Murph: "I had a buddy with a 250cc off-road bike (with shoddy rear brakes). I was about 19 (and still indestructible) when I endo'd the bike and went airborne… it all happened in an instant.  I tumbled a few times, landed on my feet, knocked the dust off, picked up the bike (and my pride) and rode it over to where my friends were all laughing their asses off. I've thought about getting a bike every now and again… maybe once the kids are out of the house."

How have motorcycle and car culture affected your music?

Robert: “For some reason cars/bikes and rock-n-roll just always seem to go together. I think it’s because these things always seem to represent a sense of freedom and therefore maybe even rebellion.  The stuff we play, as simple as it may seem, fits into that little niche in our brains that melts all of those ideas together. So if I’m writing a new song, those are the place where I’m taking aim.”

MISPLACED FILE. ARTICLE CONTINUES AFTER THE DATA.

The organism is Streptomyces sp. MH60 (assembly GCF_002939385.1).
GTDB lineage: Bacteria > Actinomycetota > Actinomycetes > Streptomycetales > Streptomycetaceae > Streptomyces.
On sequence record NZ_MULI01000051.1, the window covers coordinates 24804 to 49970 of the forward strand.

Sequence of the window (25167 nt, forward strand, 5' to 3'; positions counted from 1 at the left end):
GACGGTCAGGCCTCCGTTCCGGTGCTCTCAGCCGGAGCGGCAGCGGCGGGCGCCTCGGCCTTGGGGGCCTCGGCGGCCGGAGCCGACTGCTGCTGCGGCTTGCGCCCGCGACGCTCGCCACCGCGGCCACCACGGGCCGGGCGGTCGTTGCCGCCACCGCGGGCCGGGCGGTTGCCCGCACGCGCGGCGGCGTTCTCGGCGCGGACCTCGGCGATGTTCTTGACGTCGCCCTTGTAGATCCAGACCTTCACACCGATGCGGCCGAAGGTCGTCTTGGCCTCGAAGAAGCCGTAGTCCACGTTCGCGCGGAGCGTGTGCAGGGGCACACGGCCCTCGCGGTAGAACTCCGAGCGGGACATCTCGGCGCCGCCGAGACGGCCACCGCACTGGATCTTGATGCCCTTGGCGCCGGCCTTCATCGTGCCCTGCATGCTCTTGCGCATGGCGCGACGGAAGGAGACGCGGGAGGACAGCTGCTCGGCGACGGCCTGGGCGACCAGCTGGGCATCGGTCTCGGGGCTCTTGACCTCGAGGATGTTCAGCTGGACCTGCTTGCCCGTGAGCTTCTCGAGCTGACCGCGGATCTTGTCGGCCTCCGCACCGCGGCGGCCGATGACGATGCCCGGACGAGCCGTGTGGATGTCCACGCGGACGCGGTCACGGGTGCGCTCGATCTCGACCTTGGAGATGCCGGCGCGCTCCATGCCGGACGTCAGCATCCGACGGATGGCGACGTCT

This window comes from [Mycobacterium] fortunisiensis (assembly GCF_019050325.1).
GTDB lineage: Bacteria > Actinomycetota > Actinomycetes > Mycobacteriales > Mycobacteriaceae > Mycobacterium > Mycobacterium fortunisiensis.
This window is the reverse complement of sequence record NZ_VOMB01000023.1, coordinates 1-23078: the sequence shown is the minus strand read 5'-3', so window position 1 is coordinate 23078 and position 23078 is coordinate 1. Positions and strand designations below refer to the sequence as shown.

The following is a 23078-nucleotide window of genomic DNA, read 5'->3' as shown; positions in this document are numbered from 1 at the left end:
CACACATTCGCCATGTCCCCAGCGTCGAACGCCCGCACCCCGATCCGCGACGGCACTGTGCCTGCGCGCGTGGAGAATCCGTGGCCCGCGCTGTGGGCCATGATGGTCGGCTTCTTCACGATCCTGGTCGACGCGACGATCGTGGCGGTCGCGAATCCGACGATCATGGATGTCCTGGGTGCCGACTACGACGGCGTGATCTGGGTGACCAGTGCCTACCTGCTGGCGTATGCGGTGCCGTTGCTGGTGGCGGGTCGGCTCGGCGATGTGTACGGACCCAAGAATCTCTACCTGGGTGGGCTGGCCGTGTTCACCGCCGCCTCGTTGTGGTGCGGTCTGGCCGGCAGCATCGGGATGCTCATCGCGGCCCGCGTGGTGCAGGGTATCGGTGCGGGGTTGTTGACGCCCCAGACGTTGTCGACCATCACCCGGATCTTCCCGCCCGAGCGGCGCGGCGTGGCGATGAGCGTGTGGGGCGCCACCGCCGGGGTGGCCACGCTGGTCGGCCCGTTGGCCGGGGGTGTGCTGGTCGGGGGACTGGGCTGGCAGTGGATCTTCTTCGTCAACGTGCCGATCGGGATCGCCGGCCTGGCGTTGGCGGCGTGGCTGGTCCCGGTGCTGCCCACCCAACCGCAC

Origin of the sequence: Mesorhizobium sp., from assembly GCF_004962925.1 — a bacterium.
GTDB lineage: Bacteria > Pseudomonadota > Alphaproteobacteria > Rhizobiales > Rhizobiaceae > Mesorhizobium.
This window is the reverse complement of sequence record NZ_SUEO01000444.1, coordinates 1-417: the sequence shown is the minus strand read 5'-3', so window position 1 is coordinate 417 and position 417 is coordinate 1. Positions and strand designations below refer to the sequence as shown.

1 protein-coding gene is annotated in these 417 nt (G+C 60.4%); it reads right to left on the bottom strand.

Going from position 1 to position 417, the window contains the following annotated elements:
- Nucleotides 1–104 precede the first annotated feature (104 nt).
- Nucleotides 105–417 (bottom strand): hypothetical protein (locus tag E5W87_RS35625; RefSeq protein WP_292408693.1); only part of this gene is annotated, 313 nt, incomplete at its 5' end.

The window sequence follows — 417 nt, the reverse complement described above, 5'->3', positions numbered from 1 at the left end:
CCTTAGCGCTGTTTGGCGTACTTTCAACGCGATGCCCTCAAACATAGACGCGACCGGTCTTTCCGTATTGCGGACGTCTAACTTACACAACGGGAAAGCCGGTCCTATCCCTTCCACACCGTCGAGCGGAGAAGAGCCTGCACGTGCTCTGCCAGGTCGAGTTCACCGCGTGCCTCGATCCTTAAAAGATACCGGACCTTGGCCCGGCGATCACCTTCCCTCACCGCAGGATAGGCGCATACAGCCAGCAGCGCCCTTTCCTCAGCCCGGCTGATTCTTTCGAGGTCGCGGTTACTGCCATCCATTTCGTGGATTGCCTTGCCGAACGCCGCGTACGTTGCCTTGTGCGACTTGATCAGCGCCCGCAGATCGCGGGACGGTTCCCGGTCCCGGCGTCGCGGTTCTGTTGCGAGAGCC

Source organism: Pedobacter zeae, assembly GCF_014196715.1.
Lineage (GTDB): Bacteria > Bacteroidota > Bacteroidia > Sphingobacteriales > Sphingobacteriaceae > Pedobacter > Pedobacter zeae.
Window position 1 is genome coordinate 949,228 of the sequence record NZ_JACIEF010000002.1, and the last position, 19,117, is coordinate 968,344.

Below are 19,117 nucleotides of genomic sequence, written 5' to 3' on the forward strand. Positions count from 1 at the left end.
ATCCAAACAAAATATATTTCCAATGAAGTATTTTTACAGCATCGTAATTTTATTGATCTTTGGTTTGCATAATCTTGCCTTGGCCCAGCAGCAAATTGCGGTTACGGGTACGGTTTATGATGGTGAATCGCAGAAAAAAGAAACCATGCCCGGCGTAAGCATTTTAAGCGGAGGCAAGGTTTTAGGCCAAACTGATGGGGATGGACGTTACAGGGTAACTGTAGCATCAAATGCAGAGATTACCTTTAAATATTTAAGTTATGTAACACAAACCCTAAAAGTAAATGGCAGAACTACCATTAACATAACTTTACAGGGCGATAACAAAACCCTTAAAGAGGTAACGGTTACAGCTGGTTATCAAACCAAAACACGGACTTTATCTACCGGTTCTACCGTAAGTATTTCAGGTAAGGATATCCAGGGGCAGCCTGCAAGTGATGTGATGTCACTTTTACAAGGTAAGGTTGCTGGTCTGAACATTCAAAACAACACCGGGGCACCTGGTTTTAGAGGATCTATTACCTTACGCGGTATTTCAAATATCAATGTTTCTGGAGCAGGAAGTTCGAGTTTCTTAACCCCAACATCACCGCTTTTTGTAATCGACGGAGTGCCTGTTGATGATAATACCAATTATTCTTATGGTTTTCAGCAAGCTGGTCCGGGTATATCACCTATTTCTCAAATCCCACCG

Daniel: "I think the culture surrounding the scene is pretty killer. I mean there is always gonna be someone hating on you or clicks that develop, but I think that overall everyone is super supportive with things. I'm glad that our music meshes into all this little subgroups. It's nice to be part of events like the Bull City Rumble or Heavy Rebel weekender. People that might come to the bike show having not heard us, stick around for the music and see us perform.